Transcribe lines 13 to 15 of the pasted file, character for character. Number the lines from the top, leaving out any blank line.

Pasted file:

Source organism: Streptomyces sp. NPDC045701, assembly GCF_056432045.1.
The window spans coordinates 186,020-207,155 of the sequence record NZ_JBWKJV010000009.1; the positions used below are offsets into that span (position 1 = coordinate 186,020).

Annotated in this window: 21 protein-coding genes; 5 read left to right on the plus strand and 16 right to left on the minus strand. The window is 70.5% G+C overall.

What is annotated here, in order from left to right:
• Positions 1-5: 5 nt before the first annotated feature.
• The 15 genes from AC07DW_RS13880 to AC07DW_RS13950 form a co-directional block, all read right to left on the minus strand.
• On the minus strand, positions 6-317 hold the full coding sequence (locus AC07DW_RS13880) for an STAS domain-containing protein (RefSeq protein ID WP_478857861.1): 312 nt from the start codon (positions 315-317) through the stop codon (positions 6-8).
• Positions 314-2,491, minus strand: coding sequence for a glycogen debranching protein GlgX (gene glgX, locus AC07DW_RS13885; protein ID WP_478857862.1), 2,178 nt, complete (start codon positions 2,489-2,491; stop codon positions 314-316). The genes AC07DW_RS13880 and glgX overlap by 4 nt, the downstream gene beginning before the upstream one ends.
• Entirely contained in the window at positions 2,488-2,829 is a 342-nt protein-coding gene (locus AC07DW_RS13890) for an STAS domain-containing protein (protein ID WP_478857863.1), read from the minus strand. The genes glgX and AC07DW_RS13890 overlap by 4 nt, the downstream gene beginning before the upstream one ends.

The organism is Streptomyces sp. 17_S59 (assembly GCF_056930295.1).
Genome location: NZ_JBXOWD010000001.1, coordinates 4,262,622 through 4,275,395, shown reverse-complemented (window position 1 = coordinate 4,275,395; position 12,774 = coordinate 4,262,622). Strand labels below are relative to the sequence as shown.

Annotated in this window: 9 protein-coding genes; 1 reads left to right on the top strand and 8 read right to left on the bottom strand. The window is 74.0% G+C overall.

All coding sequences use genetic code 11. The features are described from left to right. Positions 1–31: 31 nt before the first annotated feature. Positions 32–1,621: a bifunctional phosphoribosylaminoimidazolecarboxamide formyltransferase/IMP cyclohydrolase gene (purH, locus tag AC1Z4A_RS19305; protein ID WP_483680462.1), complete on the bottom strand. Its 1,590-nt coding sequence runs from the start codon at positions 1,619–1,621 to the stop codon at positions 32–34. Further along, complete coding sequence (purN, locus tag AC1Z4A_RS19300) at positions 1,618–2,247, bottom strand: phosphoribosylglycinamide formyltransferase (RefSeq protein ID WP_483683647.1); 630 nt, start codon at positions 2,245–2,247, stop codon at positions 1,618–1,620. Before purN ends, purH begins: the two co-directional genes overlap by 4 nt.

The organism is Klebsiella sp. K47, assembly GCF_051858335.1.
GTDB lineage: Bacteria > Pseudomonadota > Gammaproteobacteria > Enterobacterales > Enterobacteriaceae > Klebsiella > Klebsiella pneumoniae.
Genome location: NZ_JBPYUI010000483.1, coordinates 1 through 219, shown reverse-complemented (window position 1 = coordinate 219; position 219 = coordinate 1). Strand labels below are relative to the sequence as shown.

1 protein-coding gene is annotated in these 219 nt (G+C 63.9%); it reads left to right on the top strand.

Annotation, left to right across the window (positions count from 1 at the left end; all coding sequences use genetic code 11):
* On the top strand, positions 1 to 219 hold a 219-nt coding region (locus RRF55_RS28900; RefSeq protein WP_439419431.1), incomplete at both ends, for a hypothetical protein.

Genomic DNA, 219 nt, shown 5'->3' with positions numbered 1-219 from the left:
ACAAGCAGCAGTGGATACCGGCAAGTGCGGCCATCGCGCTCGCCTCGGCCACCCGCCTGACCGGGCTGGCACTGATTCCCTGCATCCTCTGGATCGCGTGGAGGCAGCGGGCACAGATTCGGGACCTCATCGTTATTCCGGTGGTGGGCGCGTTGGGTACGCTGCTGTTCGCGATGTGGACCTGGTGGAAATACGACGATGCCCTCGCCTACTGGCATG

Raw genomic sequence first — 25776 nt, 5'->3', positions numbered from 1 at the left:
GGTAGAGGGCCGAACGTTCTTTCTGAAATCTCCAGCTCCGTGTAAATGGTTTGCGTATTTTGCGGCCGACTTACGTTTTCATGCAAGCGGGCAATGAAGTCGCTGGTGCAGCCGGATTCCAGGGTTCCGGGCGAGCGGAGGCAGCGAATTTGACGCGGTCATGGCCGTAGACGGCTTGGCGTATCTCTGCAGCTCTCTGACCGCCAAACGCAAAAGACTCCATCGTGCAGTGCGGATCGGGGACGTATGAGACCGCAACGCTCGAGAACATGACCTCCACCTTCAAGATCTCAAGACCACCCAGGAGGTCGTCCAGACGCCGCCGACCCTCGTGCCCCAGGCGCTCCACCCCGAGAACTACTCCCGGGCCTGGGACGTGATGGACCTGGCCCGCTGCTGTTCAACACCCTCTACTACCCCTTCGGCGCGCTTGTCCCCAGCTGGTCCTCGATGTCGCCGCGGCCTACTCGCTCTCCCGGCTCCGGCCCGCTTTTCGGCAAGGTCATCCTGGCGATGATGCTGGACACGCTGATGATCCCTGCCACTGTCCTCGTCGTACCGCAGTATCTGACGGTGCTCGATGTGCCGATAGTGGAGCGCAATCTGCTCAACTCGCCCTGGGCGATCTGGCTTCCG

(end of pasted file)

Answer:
All coding sequences use genetic code 11. The features are described from left to right. Positions 1–31: 31 nt before the first annotated feature. Positions 32–1,621: a bifunctional phosphoribosylaminoimidazolecarboxamide formyltransferase/IMP cyclohydrolase gene (purH, locus tag AC1Z4A_RS19305; protein ID WP_483680462.1), complete on the bottom strand. Its 1,590-nt coding sequence runs from the start codon at positions 1,619–1,621 to the stop codon at positions 32–34. Further along, complete coding sequence (purN, locus tag AC1Z4A_RS19300) at positions 1,618–2,247, bottom strand: phosphoribosylglycinamide formyltransferase (RefSeq protein ID WP_483683647.1); 630 nt, start codon at positions 2,245–2,247, stop codon at positions 1,618–1,620. Before purN ends, purH begins: the two co-directional genes overlap by 4 nt.

The organism is Klebsiella sp. K47, assembly GCF_051858335.1.
GTDB lineage: Bacteria > Pseudomonadota > Gammaproteobacteria > Enterobacterales > Enterobacteriaceae > Klebsiella > Klebsiella pneumoniae.